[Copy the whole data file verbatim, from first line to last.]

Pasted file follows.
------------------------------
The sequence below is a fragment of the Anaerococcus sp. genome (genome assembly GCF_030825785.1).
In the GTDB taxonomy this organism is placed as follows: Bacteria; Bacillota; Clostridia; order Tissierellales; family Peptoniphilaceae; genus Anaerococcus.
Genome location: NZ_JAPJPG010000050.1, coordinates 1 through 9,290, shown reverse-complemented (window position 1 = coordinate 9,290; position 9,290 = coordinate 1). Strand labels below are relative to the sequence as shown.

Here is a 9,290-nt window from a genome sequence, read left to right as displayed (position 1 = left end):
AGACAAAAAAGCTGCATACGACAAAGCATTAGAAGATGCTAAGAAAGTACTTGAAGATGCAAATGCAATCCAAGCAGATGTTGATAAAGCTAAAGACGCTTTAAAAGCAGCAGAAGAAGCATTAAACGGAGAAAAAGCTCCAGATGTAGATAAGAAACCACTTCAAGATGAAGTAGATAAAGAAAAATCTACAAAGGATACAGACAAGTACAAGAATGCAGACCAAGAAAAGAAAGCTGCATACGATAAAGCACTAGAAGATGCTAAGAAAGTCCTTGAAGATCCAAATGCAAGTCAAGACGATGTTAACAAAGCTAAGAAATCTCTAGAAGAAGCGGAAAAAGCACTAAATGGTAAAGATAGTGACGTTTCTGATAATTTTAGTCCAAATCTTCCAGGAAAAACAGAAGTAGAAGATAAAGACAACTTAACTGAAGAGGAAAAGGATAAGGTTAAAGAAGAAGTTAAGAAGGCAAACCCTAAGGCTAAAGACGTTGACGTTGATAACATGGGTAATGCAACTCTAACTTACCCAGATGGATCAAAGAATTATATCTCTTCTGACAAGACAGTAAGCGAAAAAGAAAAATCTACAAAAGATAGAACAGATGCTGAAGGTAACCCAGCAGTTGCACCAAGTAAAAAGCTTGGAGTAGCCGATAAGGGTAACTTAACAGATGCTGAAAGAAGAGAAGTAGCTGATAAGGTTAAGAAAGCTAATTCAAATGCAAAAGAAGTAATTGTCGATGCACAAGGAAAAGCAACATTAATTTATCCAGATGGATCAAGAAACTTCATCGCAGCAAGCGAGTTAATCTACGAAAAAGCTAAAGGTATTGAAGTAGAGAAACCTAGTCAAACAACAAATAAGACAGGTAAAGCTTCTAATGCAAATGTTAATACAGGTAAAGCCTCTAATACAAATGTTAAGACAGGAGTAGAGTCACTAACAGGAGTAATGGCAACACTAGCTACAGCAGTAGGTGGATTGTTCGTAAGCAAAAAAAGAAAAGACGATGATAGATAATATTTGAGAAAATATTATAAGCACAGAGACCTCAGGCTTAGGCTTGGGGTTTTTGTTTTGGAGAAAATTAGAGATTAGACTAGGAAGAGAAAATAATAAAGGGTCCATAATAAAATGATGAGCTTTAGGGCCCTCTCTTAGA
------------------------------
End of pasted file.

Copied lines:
The sequence below is a fragment of the Anaerococcus sp. genome (genome assembly GCF_030825785.1).
In the GTDB taxonomy this organism is placed as follows: Bacteria; Bacillota; Clostridia; order Tissierellales; family Peptoniphilaceae; genus Anaerococcus.
Genome location: NZ_JAPJPG010000050.1, coordinates 1 through 9,290, shown reverse-complemented (window position 1 = coordinate 9,290; position 9,290 = coordinate 1). Strand labels below are relative to the sequence as shown.

Here is a 9,290-nt window from a genome sequence, read left to right as displayed (position 1 = left end):
AGACAAAAAAGCTGCATACGACAAAGCATTAGAAGATGCTAAGAAAGTACTTGAAGATGCAAATGCAATCCAAGCAGATGTTGATAAAGCTAAAGACGCTTTAAAAGCAGCAGAAGAAGCATTAAACGGAGAAAAAGCTCCAGATGTAGATAAGAAACCACTTCAAGATGAAGTAGATAAAGAAAAATCTACAAAGGATACAGACAAGTACAAGAATGCAGACCAAGAAAAGAAAGCTGCATACGATAAAGCACTAGAAGATGCTAAGAAAGTCCTTGAAGATCCAAATGCAAGTCAAGACGATGTTAACAAAGCTAAGAAATCTCTAGAAGAAGCGGAAAAAGCACTAAATGGTAAAGATAGTGACGTTTCTGATAATTTTAGTCCAAATCTTCCAGGAAAAACAGAAGTAGAAGATAAAGACAACTTAACTGAAGAGGAAAAGGATAAGGTTAAAGAAGAAGTTAAGAAGGCAAACCCTAAGGCTAAAGACGTTGACGTTGATAACATGGGTAATGCAACTCTAACTTACCCAGATGGATCAAAGAATTATATCTCTTCTGACAAGACAGTAAGCGAAAAAGAAAAATCTACAAAAGATAGAACAGATGCTGAAGGTAACCCAGCAGTTGCACCAAGTAAAAAGCTTGGAGTAGCCGATAAGGGTAACTTAACAGATGCTGAAAGAAGAGAAGTAGCTGATAAGGTTAAGAAAGCTAATTCAAATGCAAAAGAAGTAATTGTCGATGCACAAGGAAAAGCAACATTAATTTATCCAGATGGATCAAGAAACTTCATCGCAGCAAGCGAGTTAATCTACGAAAAAGCTAAAGGTATTGAAGTAGAGAAACCTAGTCAAACAACAAATAAGACAGGTAAAGCTTCTAATGCAAATGTTAATACAGGTAAAGCCTCTAATACAAATGTTAAGACAGGAGTAGAGTCACTAACAGGAGTAATGGCAACACTAGCTACAGCAGTAGGTGGATTGTTCGTAAGCAAAAAAAGAAAAGACGATGATAGATAATATTTGAGAAAATATTATAAGCACAGAGACCTCAGGCTTAGGCTTGGGGTTTTTGTTTTGGAGAAAATTAGAGATTAGACTAGGAAGAGAAAATAATAAAGGGTCCATAATAAAATGATGAGCTTTAGGGCCCTCTCTTAGA